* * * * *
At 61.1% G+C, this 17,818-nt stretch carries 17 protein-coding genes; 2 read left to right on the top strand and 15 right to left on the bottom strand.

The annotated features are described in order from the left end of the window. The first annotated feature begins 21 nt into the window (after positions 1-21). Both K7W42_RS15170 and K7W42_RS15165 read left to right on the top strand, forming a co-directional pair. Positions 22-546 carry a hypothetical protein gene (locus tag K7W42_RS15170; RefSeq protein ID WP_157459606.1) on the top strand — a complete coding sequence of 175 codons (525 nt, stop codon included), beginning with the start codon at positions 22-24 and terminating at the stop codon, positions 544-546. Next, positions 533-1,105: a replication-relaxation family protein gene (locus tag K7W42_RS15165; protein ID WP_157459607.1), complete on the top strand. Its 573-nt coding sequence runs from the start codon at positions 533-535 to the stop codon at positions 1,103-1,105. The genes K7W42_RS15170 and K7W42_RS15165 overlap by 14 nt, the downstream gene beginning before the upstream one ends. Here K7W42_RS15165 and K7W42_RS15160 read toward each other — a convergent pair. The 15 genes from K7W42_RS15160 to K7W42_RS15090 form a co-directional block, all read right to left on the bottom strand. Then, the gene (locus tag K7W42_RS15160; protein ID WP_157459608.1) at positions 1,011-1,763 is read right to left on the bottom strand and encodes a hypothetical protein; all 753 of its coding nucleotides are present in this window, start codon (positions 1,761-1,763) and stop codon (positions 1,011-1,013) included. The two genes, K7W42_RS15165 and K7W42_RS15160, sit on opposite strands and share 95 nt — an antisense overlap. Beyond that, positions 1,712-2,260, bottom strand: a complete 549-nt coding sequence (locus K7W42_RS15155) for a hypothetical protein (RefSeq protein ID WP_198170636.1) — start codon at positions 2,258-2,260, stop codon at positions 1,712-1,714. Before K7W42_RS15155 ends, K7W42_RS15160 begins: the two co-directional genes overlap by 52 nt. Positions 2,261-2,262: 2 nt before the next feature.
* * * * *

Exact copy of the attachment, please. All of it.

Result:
At 61.1% G+C, this 17,818-nt stretch carries 17 protein-coding genes; 2 read left to right on the top strand and 15 right to left on the bottom strand.

The annotated features are described in order from the left end of the window. The first annotated feature begins 21 nt into the window (after positions 1-21). Both K7W42_RS15170 and K7W42_RS15165 read left to right on the top strand, forming a co-directional pair. Positions 22-546 carry a hypothetical protein gene (locus tag K7W42_RS15170; RefSeq protein ID WP_157459606.1) on the top strand — a complete coding sequence of 175 codons (525 nt, stop codon included), beginning with the start codon at positions 22-24 and terminating at the stop codon, positions 544-546. Next, positions 533-1,105: a replication-relaxation family protein gene (locus tag K7W42_RS15165; protein ID WP_157459607.1), complete on the top strand. Its 573-nt coding sequence runs from the start codon at positions 533-535 to the stop codon at positions 1,103-1,105. The genes K7W42_RS15170 and K7W42_RS15165 overlap by 14 nt, the downstream gene beginning before the upstream one ends. Here K7W42_RS15165 and K7W42_RS15160 read toward each other — a convergent pair. The 15 genes from K7W42_RS15160 to K7W42_RS15090 form a co-directional block, all read right to left on the bottom strand. Then, the gene (locus tag K7W42_RS15160; protein ID WP_157459608.1) at positions 1,011-1,763 is read right to left on the bottom strand and encodes a hypothetical protein; all 753 of its coding nucleotides are present in this window, start codon (positions 1,761-1,763) and stop codon (positions 1,011-1,013) included. The two genes, K7W42_RS15165 and K7W42_RS15160, sit on opposite strands and share 95 nt — an antisense overlap. Beyond that, positions 1,712-2,260, bottom strand: a complete 549-nt coding sequence (locus K7W42_RS15155) for a hypothetical protein (RefSeq protein ID WP_198170636.1) — start codon at positions 2,258-2,260, stop codon at positions 1,712-1,714. Before K7W42_RS15155 ends, K7W42_RS15160 begins: the two co-directional genes overlap by 52 nt. Positions 2,261-2,262: 2 nt before the next feature.